UConn, Kevin Ollie talk new deal

ByAndy Katz ESPN logo
Friday, May 2, 2014

UConn coach Kevin Ollie and the university are in negotiations to double his salary after Ollie led the Huskies to the national championship in April, sources with direct knowledge of the situation told ESPN on Friday.

Ollie was paid $1.25 million this past season, his second as coach.

He initially received a seven-month contract when he was hired to replace Hall of Famer Jim Calhoun. In December 2012, Ollie was given a five-year contract worth $7.5 million.

The sources said UConn is looking to pay Ollie in the neighborhood of $2.4 million to $2.6 million annually.

One source said it would take "something substantial" for Ollie to leave UConn -- perhaps an offer from the Los Angeles Lakers or another NBA franchise.

"Kevin knows he's hot right now," one source said. "He's not thinking about leaving right now."

Ollie has been mentioned as a potential candidate for the Lakers' opening since Mike D'Antoni resigned on Wednesday. When reached Friday, Ollie said there was nothing going on with the Lakers. UConn athletic director Warde Manuel did not respond to ESPN for comment.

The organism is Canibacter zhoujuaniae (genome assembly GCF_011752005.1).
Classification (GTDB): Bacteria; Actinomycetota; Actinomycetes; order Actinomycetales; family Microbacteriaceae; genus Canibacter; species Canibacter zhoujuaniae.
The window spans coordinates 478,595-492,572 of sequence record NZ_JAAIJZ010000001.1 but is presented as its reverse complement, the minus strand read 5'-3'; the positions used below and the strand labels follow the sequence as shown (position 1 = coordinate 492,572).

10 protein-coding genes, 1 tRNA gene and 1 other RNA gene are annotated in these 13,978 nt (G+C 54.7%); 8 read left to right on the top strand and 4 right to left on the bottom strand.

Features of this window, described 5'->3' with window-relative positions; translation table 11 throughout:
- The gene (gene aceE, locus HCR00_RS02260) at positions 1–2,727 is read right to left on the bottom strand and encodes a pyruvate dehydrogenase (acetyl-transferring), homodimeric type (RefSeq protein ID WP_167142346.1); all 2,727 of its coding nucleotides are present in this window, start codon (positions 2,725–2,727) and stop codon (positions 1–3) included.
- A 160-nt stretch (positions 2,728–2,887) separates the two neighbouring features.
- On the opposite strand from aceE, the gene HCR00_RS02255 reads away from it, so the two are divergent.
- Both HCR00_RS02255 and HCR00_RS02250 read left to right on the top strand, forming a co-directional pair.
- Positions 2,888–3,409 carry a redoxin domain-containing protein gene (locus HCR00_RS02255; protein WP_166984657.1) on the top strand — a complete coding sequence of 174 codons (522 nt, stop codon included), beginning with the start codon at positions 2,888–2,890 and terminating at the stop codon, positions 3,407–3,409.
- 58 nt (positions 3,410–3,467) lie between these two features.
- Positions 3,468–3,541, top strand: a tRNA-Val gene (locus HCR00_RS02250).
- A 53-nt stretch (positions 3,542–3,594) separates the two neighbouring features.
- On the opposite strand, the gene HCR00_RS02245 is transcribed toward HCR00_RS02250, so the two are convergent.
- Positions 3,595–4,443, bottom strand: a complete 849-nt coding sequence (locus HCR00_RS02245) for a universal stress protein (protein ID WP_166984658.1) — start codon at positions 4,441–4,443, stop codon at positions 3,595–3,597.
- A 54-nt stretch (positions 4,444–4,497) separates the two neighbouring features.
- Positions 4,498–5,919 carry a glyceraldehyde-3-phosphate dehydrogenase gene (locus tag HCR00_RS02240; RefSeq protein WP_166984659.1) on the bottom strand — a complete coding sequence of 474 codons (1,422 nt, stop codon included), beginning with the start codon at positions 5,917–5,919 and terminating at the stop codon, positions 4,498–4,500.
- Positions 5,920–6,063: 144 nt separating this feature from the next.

Lakers officials, meanwhile, planned to meet Friday to form a list of candidates, according to sources with knowledge of the situation. The Lakers have yet to formally contact any candidates, sources said, and are determined to cast as wide a net as possible as they look to "make a splash," as one source put it, with the hire.

On April 7, UConn beat Kentucky 60-54 in Arlington, Texas, for the national title. It was the fourth in school history -- all coming since 1999. Ollie, a former Huskies player who served as an assistant for two years before succeeding Calhoun, played 13 seasons in the NBA for 11 franchises.

A point of Ollie's new contract would be to make him the highest-paid coach in the American Athletic Conference and reward him for winning the national championship, the sources said.

"Kevin has a pro mentality," one source said, "but he's not leaving unless it's a great offer. It has to be something substantial for him to leave."

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